After leaving school to become an apprentice with Palm Line, Capt Ramwell served on the company's West African routes but decided to stop serving deepsea after one of his ships was caught up in conflict in the Congo.
He worked on the NW Water Authority's ships until the service closed in 1998, after which he decided to devote all his time to the safety issues surrounding the Derbyshire's loss. His tireless efforts to convince ministers and MPs of the case for a proper investigation paid off with the creation of an all-party Parliamentary group for the Derbyshire, whose membership grew to more than 100 MPs and Lords.
Mr Lambert recalled how Capt Ramwell had managed to get the Parliamentary group re-established following a general election. 'A letter was put together to send to every MP. Dave said he would get the letter copied and set about personally addressing them to all 650 MPs using his old faithful typewriter. He also included 650 first class stamps with them and he paid for everything – copies, stamps, everything – and would not claim the money back, stating that this was his contribution to the campaign. This is what he was like.'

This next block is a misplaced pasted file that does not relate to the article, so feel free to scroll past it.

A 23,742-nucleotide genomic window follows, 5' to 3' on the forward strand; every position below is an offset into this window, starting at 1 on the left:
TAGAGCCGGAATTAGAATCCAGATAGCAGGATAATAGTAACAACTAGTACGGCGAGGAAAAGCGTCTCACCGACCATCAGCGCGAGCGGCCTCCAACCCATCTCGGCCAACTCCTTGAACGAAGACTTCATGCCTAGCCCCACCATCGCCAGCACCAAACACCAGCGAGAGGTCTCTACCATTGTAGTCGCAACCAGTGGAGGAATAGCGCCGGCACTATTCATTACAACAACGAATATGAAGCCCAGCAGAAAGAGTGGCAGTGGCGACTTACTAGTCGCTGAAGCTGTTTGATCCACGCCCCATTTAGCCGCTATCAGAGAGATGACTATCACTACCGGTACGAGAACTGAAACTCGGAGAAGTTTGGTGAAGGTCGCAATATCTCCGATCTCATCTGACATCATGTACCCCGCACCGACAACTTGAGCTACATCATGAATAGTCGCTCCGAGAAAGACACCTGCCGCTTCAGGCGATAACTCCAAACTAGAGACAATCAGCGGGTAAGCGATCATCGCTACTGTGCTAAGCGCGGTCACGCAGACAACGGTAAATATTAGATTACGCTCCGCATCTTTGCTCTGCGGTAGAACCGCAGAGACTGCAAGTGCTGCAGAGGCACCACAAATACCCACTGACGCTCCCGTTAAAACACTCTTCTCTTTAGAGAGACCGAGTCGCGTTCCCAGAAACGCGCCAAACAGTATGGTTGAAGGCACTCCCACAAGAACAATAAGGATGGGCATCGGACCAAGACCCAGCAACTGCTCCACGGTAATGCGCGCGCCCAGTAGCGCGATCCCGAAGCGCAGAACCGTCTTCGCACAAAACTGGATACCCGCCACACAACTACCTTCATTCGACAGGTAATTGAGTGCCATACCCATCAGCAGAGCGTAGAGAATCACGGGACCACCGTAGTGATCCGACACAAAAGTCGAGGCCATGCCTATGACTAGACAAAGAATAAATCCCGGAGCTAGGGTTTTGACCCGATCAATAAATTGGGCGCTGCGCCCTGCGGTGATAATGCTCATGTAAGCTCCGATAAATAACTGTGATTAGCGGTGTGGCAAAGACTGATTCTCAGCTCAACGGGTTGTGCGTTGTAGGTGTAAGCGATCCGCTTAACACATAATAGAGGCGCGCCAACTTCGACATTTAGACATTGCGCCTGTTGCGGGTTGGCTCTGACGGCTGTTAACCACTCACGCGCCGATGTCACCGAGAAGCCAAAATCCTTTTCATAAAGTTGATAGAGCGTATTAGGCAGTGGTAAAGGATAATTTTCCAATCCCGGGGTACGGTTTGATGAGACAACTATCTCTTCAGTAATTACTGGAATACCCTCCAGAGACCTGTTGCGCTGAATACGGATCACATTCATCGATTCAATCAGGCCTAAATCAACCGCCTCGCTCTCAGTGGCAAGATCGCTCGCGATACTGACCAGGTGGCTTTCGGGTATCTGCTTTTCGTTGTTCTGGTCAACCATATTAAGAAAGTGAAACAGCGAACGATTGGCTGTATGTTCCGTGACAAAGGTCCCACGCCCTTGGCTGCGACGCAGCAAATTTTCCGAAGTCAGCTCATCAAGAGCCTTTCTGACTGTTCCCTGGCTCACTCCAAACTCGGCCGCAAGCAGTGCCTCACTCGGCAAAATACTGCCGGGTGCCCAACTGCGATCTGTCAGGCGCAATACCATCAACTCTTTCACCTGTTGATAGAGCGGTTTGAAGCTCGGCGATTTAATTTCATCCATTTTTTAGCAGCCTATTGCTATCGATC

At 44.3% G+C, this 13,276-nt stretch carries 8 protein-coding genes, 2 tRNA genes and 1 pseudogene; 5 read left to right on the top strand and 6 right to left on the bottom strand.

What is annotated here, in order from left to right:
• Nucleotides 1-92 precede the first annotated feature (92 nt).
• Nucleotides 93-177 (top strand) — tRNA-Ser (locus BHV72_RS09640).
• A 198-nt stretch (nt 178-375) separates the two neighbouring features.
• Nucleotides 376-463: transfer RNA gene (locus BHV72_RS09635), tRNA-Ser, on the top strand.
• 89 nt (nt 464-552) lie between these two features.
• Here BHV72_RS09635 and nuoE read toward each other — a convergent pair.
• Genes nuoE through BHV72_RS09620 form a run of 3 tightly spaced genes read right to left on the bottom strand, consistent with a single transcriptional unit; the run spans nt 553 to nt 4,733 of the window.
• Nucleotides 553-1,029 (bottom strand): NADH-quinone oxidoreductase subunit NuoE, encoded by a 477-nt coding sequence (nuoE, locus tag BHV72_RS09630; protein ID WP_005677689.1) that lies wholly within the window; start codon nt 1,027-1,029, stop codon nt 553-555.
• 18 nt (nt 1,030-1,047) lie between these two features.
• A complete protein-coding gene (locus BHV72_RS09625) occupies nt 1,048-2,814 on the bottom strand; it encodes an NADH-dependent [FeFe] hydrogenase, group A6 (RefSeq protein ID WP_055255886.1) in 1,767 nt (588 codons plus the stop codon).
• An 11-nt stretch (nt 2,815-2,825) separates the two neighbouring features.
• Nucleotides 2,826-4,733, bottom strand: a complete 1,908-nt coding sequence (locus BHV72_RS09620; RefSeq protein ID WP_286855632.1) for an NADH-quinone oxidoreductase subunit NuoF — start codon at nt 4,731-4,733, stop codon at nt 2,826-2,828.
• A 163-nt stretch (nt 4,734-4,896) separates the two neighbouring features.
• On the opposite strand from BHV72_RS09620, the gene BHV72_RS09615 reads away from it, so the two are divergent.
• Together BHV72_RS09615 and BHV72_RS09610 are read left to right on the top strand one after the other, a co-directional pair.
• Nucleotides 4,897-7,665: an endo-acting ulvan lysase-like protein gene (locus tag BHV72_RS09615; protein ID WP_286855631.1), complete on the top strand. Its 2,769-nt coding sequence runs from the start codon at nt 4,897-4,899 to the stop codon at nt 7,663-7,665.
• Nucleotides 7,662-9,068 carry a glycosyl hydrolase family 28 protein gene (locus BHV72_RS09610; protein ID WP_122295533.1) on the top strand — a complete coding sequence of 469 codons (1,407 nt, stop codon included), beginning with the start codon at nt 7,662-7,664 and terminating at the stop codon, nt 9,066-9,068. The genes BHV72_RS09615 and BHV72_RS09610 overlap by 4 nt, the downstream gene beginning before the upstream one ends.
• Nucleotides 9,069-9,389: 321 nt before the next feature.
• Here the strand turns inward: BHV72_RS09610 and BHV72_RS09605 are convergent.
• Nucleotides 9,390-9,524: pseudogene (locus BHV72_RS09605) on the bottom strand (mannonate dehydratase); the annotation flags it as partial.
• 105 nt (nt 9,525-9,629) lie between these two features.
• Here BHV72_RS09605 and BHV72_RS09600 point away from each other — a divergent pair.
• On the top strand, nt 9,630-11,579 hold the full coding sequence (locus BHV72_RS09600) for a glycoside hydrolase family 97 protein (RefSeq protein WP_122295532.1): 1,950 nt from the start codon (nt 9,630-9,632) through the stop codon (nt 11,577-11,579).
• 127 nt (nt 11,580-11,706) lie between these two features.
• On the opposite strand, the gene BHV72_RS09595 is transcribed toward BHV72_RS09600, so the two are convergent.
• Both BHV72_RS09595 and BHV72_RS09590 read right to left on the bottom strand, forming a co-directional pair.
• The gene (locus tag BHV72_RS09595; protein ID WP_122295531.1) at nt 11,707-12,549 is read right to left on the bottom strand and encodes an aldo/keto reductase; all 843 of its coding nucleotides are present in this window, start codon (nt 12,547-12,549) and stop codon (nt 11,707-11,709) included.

The depth and scope of Dave Ramwell's work can be seen in the papers he donated in 2008 to Liverpool Museums' Maritime Archives & Library. He also worked closely with the MNAOA and its successor unions NUMAST and Nautilus to build the widest possible support for the Derbyshire campaign.
This proved pivotal in helping to secure the International Transport Workers' Federation mission that discovered the wreck of the ship in May 1994 – a mission led by Mark Dickinson, then assistant general secretary of the ITF.
Capt Ramwell also drew from his professional experience and knowledge to collaborate with writer Dr Tim Madge on the 1992 book A Ship Too Far, which not only highlighted the questions surrounding the Derbyshire's loss but also the evidence of widescale safety problems with bulk carriers.
Capt Ramwell was praised in the House of Commons for his efforts and in 2011 he was awarded the Merchant Navy Medal for services to merchant shipping, Nautilus International and The Derbyshire Family Association.
Mr Lambert said the DFA's campaign would never have succeeded without Capt Ramwell.
'Dave was a godsend, and his commitment to the campaign and safety at sea was incredible. The families held Dave in great esteem – they knew what a difference he made and feel they can never thank him enough for what he has done. He was part of us, he never let us down, and he helped give the families peace of mind.'